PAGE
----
If you work in the construction industry, then the collapse of the UK’s largest construction firm is unlikely to have escaped your notice. The company, the second largest in the UK, went into liquidation on January 15th.
The news not only sent shockwaves through the UK, but around the world, not least because nearly half of Carillion’s employees work outside of the United Kingdom. When a company of this size and prestige fails, it’s inevitable that anyone involved in the construction industry is forced to examine their own circumstances– if a company the size of Carillion can collapse, what hope is there for everyone else?
First and foremost, it’s important to remember that the Carillion collapse is still in a phase where shock and confusion is the overriding feeling. No one is entirely sure what caused such a huge company to fail; there are signs (which we’ll discuss), but no definitive answers at this point. The issue is particularly problematic given that the topic has become something of a political football, with Prime Minister Theresa May forced to issue statements about the future of corporate rules and responsibilities.
Perhaps the most troubling aspect of the Carillion collapse is that it has not failed for the obvious issues that plague construction companies. It has not failed due to a lack of contracts, or by breaking rules and ignoring advice of construction safety officers; it’s failed for entirely unique reasons. Let’s try and push aside the political arguments and general confusion to extract some of the vital lessons that all construction companies should take to heart.
#1 – Don’t rely on large contracts
Carillion’s business was primarily derived from huge contracts, which sounds like a good thing for a business, but has actually proved to be damaging. When those large contracts weren’t quite as profitable as the company expected, the impact on the company finances was catastrophic. While it’s good to deal with large, dominant contracts, you’re also going to want to ensure that your contracts are diverse in both size and number of clients. Carillion over-relied on contracts from the UK government, which has been a significant contributory factor to its downfall.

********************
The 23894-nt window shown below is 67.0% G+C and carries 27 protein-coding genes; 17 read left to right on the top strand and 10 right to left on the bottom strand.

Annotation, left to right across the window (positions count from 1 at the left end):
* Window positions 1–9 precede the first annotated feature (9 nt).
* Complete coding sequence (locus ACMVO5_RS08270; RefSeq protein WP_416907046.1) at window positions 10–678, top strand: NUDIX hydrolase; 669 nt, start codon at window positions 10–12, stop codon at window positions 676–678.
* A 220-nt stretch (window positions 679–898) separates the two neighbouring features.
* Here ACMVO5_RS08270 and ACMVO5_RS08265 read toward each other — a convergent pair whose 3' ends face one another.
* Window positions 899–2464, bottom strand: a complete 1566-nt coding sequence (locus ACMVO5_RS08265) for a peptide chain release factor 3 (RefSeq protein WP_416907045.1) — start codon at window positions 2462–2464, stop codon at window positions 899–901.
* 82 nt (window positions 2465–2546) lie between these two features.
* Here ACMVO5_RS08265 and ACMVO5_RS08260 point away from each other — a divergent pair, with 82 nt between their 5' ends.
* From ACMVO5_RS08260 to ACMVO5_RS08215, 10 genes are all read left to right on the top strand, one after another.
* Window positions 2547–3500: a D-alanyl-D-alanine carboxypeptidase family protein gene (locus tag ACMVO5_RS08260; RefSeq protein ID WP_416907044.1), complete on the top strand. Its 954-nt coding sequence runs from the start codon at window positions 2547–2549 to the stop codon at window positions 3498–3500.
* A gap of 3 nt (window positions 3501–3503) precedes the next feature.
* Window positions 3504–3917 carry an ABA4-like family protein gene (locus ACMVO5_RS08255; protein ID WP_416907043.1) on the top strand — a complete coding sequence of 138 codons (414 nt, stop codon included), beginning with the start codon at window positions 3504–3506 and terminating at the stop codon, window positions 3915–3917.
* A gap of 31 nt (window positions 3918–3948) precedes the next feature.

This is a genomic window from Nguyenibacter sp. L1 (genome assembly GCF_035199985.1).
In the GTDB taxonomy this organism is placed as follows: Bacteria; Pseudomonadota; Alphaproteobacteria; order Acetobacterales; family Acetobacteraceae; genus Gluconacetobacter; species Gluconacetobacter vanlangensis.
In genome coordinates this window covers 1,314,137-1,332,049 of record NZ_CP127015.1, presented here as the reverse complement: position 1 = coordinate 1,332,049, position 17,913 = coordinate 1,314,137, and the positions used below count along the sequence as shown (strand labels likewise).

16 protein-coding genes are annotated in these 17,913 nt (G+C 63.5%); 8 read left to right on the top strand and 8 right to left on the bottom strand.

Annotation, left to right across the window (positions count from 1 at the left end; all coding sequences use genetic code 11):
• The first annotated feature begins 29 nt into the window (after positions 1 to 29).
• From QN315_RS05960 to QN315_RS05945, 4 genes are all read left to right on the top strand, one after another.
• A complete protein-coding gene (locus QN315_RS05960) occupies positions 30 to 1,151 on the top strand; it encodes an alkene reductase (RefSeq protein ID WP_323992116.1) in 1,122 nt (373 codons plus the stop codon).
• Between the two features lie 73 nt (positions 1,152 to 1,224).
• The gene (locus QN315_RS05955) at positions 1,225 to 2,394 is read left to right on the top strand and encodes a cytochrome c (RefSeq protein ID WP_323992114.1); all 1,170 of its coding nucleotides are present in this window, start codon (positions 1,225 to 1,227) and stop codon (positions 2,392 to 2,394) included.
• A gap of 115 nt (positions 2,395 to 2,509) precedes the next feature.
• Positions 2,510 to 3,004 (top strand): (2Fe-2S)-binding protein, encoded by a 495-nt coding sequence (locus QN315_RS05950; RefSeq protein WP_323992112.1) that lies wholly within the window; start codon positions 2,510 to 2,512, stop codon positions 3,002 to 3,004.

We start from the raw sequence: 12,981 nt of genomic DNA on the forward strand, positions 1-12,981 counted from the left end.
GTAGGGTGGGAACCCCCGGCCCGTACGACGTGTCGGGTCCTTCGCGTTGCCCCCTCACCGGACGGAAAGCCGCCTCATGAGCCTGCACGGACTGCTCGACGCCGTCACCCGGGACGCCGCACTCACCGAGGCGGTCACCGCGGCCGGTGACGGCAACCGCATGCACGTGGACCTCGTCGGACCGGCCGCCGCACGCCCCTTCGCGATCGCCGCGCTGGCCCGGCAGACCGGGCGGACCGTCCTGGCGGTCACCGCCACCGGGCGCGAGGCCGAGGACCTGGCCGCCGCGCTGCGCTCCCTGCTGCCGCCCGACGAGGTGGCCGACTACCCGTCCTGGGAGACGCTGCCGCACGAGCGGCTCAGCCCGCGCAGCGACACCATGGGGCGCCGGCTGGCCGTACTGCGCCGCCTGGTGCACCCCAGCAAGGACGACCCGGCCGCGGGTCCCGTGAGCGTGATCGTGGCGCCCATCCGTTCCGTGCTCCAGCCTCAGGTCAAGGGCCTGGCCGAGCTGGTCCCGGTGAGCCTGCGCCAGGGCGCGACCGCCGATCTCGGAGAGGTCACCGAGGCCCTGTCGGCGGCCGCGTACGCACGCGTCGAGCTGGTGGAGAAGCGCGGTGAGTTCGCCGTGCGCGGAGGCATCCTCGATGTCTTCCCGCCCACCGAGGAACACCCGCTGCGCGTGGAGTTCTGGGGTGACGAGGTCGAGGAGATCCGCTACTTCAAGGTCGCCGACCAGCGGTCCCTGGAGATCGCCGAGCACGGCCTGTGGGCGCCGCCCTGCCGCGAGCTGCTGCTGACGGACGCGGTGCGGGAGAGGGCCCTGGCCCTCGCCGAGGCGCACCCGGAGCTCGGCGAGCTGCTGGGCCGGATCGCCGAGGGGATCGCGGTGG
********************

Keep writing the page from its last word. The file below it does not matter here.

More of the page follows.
#2 – Government money isn’t as “safe” as the construction industry suggests
Many construction businesses long for the safety of government contracts. Governments, after all, are unlikely to collapse, so they seem like a good bet as a client.
However, as the aftermath of the collapse has shown, government spending is a political hot potato that can threaten to swallow a company whole. If you accept contracts for unpopular projects, then the government can pull the plug due to public demand, and your work vanishes overnight.
#3 – High margins are only beneficial if they are paid
Carillion often reported profit margins of 4%, which is double the average for the construction industry. This sounds fantastic, and led to overconfidence in the company… but too many of those high-margin contracts never actually resulted in payment. The company was said to be owed around £400 million ($557 million) from Middle Eastern developments prior to the liquidation, so while those high margins looked good on paper, they actually caused severe harm when payments were not met.
Carillion’s collapse has proven that no construction business is “too big to fail”. By ensuring you diversify your projects and resist the urge to become overconfident when it seems like things are going well, your company can avoid following in their footsteps.